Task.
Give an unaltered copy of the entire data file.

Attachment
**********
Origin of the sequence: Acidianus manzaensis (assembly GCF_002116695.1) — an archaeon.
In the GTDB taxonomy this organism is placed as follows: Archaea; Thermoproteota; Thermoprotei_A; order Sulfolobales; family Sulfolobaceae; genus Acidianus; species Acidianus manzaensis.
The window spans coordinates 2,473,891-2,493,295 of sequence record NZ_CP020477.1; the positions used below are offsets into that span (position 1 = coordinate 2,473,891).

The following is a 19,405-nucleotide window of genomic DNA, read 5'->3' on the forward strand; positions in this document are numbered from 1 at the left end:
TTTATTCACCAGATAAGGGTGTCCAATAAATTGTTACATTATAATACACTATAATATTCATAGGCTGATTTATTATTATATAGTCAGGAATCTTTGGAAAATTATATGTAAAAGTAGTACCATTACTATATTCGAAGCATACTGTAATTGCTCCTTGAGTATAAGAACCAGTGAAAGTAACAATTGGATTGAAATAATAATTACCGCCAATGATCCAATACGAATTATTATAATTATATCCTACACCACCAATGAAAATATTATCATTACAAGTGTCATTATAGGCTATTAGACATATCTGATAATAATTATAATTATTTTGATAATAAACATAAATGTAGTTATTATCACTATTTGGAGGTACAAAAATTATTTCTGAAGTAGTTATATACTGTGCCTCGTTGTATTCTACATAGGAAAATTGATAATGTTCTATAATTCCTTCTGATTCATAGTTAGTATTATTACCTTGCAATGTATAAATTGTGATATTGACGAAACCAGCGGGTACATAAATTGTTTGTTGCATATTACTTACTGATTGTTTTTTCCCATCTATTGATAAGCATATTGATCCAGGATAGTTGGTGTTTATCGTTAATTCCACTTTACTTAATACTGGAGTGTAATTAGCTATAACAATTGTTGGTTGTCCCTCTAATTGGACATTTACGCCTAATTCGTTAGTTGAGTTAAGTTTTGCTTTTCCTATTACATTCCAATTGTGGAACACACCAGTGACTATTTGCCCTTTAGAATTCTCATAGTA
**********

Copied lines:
Origin of the sequence: Acidianus manzaensis (assembly GCF_002116695.1) — an archaeon.
In the GTDB taxonomy this organism is placed as follows: Archaea; Thermoproteota; Thermoprotei_A; order Sulfolobales; family Sulfolobaceae; genus Acidianus; species Acidianus manzaensis.
The window spans coordinates 2,473,891-2,493,295 of sequence record NZ_CP020477.1; the positions used below are offsets into that span (position 1 = coordinate 2,473,891).

The following is a 19,405-nucleotide window of genomic DNA, read 5'->3' on the forward strand; positions in this document are numbered from 1 at the left end:
TTTATTCACCAGATAAGGGTGTCCAATAAATTGTTACATTATAATACACTATAATATTCATAGGCTGATTTATTATTATATAGTCAGGAATCTTTGGAAAATTATATGTAAAAGTAGTACCATTACTATATTCGAAGCATACTGTAATTGCTCCTTGAGTATAAGAACCAGTGAAAGTAACAATTGGATTGAAATAATAATTACCGCCAATGATCCAATACGAATTATTATAATTATATCCTACACCACCAATGAAAATATTATCATTACAAGTGTCATTATAGGCTATTAGACATATCTGATAATAATTATAATTATTTTGATAATAAACATAAATGTAGTTATTATCACTATTTGGAGGTACAAAAATTATTTCTGAAGTAGTTATATACTGTGCCTCGTTGTATTCTACATAGGAAAATTGATAATGTTCTATAATTCCTTCTGATTCATAGTTAGTATTATTACCTTGCAATGTATAAATTGTGATATTGACGAAACCAGCGGGTACATAAATTGTTTGTTGCATATTACTTACTGATTGTTTTTTCCCATCTATTGATAAGCATATTGATCCAGGATAGTTGGTGTTTATCGTTAATTCCACTTTACTTAATACTGGAGTGTAATTAGCTATAACAATTGTTGGTTGTCCCTCTAATTGGACATTTACGCCTAATTCGTTAGTTGAGTTAAGTTTTGCTTTTCCTATTACATTCCAATTGTGGAACACACCAGTGACTATTTGCCCTTTAGAATTCTCATAGTA